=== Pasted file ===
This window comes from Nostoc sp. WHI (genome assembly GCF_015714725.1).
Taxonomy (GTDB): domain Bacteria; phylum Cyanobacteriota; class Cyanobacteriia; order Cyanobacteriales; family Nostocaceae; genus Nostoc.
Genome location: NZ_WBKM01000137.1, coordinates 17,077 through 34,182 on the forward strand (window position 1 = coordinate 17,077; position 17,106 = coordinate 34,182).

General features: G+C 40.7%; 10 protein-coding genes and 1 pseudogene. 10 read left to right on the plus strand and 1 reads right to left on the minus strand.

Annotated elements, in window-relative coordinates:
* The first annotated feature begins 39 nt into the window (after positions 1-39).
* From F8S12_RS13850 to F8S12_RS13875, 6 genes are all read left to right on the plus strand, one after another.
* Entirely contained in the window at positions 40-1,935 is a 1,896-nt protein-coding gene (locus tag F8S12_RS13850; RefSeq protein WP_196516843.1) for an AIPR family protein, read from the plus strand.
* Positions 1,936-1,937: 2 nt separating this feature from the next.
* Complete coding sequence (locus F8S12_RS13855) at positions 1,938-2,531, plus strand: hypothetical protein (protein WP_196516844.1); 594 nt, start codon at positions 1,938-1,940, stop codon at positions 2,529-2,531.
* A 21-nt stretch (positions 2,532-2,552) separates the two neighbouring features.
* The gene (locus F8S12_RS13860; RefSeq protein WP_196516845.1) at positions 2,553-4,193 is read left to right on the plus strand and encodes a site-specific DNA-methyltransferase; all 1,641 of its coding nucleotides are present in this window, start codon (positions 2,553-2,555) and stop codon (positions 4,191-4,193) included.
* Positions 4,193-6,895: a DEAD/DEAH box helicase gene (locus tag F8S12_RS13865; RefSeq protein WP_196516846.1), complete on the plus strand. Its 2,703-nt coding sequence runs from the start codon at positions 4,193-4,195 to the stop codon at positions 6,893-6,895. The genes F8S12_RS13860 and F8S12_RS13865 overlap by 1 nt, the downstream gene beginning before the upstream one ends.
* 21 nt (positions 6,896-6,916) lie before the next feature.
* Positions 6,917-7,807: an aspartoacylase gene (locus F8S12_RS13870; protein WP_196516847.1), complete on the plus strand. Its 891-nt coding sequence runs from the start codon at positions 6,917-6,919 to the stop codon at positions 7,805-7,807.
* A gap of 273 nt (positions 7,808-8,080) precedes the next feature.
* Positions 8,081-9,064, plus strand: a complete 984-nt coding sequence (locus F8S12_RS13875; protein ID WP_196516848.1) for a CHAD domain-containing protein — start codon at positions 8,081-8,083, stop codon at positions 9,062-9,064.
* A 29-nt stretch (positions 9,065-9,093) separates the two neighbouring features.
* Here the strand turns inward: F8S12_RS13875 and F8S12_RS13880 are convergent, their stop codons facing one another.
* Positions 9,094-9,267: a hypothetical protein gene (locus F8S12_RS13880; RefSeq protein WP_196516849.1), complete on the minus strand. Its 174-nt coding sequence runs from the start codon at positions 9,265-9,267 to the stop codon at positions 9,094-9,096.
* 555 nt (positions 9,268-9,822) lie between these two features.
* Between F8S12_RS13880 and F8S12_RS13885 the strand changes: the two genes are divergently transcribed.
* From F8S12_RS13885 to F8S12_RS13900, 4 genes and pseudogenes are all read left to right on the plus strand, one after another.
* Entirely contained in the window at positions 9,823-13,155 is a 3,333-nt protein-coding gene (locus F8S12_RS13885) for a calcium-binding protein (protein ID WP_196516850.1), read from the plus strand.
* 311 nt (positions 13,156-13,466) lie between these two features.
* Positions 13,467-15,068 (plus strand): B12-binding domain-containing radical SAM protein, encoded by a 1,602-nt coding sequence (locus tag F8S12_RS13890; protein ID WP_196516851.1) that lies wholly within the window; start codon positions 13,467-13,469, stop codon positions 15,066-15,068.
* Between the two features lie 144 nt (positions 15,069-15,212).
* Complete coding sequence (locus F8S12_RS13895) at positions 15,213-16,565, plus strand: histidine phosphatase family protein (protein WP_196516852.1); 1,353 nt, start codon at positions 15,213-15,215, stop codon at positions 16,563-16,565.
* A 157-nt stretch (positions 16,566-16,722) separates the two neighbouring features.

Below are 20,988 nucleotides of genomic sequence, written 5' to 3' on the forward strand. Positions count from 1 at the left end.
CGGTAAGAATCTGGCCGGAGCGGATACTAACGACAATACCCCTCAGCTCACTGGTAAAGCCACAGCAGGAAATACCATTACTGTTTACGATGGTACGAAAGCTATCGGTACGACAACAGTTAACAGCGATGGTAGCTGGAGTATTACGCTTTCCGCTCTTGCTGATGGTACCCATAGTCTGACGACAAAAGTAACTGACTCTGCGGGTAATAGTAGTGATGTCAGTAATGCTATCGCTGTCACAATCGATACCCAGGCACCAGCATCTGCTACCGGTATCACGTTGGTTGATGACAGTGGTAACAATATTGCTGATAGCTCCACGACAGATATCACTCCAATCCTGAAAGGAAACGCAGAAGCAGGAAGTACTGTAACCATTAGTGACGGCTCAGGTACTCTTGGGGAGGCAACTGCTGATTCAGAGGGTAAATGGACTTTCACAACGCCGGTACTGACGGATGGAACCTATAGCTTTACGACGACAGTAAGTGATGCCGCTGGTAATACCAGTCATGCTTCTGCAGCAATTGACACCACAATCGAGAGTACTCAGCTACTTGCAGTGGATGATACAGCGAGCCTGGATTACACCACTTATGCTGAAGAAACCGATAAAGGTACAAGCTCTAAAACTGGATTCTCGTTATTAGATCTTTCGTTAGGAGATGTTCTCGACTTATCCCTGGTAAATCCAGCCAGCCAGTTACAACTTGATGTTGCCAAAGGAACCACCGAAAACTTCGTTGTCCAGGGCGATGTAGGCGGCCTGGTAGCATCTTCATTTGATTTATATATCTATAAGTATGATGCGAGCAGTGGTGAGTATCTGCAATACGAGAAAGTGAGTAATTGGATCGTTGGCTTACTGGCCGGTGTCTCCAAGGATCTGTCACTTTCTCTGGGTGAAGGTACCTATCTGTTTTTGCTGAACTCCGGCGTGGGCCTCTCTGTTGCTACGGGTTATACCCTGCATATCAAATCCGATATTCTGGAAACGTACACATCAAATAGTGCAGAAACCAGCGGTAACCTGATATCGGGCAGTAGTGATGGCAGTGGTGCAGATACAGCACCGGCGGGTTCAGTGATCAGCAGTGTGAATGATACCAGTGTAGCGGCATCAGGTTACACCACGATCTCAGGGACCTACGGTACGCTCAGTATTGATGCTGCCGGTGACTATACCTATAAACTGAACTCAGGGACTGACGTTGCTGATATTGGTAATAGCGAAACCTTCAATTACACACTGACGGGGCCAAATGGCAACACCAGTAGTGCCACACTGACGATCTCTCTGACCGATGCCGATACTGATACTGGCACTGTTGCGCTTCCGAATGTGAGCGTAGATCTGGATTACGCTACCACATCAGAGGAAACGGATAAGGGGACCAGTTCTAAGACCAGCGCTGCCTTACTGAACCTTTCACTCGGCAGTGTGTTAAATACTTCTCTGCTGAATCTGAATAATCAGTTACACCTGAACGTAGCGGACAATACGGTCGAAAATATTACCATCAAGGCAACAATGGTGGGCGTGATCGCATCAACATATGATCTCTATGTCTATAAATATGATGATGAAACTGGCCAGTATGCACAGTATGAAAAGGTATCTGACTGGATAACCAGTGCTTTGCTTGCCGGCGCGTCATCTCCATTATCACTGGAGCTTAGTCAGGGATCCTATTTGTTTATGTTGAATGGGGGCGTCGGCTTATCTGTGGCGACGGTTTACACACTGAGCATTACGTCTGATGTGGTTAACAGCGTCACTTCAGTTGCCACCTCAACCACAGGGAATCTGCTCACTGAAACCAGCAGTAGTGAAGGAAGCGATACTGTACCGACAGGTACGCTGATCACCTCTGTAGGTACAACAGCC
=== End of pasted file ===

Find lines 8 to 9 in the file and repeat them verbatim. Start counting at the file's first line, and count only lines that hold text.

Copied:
* Entirely contained in the window at positions 40-1,935 is a 1,896-nt protein-coding gene (locus tag F8S12_RS13850; RefSeq protein WP_196516843.1) for an AIPR family protein, read from the plus strand.
* Positions 1,936-1,937: 2 nt separating this feature from the next.